Poetry Out Loud
Brave 9th Graders recently took the to the stage for our annual Poetry Out Loud assembly. Read on for poem describing the experience, and be sure to check out the video at the bottom!
Reflection on a Recent Upper School Assembly by John W. Hoy
It may be odd to imagine “poem” as a verb (you poem, I poem, somebody
poems), but it sort of makes sense. Perhaps an English teacher ought to know better,
but I have been altered….by an Upper School assembly.
Some might state,
Poetry Out Loud really ought to be sedate and serious, a formal place
(until the words, those rocketed souls, begin to
laugh and play and pace.)
Who knew? That words would move on their own with maybe half a grip on earth,
but— still, even so, despite that, and yet, with practice—words absolutely do begin
(words amble off awkwardly, student performers worry,
chase after them)
One half of words build from rock. But dreams dig, too, in forest leaves
and pine straw, snuffling out a last-spring’s wombat wrapper, until one word
(bamboo) squints aloft, sighing here (rill), sighting over there (senseless), or
some new-found downtown (a curve of gold), a phrase finds flavor (an ant
drag), and a new, high-flying plan motivates
(like a petrel on the sea) or otherwise ambulates away
over redbrickcityscapes, joining even more outrageous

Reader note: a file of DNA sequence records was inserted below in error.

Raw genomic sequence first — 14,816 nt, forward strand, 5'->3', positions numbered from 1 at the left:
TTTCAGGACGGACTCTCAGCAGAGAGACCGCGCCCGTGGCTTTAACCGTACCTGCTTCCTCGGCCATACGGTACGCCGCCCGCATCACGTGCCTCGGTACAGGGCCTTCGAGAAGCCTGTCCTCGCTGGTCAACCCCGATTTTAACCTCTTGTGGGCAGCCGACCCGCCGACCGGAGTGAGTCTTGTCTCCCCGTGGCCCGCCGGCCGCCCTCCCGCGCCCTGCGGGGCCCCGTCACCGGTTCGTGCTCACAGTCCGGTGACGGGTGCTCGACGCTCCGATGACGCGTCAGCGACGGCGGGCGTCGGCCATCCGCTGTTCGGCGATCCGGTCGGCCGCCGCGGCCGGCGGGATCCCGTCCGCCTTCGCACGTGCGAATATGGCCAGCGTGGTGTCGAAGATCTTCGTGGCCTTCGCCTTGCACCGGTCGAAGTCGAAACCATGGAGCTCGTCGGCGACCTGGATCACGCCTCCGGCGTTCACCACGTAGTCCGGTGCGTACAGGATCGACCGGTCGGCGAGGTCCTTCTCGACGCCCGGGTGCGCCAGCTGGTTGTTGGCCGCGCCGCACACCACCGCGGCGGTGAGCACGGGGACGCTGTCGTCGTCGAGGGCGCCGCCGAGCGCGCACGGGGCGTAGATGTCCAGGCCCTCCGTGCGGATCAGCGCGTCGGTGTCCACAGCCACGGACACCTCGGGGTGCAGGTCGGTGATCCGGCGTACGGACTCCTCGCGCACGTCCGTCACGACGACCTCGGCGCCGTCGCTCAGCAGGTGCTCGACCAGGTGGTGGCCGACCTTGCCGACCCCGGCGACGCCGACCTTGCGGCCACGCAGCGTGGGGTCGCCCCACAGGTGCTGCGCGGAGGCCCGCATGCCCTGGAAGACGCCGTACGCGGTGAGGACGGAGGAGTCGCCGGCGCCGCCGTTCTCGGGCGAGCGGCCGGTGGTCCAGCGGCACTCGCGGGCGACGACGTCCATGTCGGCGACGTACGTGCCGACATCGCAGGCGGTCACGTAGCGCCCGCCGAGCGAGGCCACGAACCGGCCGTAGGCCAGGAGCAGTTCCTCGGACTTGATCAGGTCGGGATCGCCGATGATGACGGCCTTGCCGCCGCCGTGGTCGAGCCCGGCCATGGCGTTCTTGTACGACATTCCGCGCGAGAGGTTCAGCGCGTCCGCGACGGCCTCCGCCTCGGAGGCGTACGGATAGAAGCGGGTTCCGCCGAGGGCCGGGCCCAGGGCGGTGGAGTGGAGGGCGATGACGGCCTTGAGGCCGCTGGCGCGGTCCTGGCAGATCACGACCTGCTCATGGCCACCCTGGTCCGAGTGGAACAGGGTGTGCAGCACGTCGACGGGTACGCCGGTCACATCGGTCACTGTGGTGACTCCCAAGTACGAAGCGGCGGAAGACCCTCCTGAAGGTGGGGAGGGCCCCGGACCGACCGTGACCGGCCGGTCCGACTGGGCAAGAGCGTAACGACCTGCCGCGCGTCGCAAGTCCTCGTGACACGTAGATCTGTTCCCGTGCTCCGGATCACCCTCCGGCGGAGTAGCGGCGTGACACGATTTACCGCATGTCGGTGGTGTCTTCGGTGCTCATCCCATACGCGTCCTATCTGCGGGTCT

Finally, after weeks of practice, nervous worry, hesitation, robotic recitation,
stumbles and sudden emails, last minute details, the moment arrives: the
lights flip on, and
A crowd! Lines! Gems!
Training kicks in, pays off, and student speakers ponder,
words are these?—so a new owner, now, can let them
Was it Maren or was it Jimmy Santiago Baca who soothed,
I will answer, give you directions,
and let you warm yourself by this fire,
rest by this fire, and make you feel safe?
Did Maya T. or Maya A. marvel as
drags itself awake on
Did Sarah or Claude McKay say,
We will seek the quiet hill
Where towers the cotton tree?
Was it Ella? Or was that Suzanne Buffam who called out,
I have left all the sugar out of the pie.
My rage is a kind of domestic rage.
I learned it from my mother
Who learned it from her mother before her?
Did Avis, or did Paul Muldoon see that,
Shares its secret with no one.
We say, Hedgehog, come out
Of yourself and we will love you?
Was it not Thomas Hardy but Morgan who sung out,
If but some vengeful god would call to me
From up the sky, and laugh…?
I am sure I heard Thys, not Samuel Taylor Coleridge, point out,
And there were gardens bright with sinuous rills,
Where blossomed many an incense-bearing tree….
What more to know, than Sophie brought to us (not Linda Pastan)?
Happiness. I try to hoist it
on my narrow shoulders again—
a knapsack heavy with gold coins.
I stumble around the house,
bump into things.
I walk the path to Emery
and I, for one, am not the same.
It is a richer journey now,
words stretching out beyond the frame.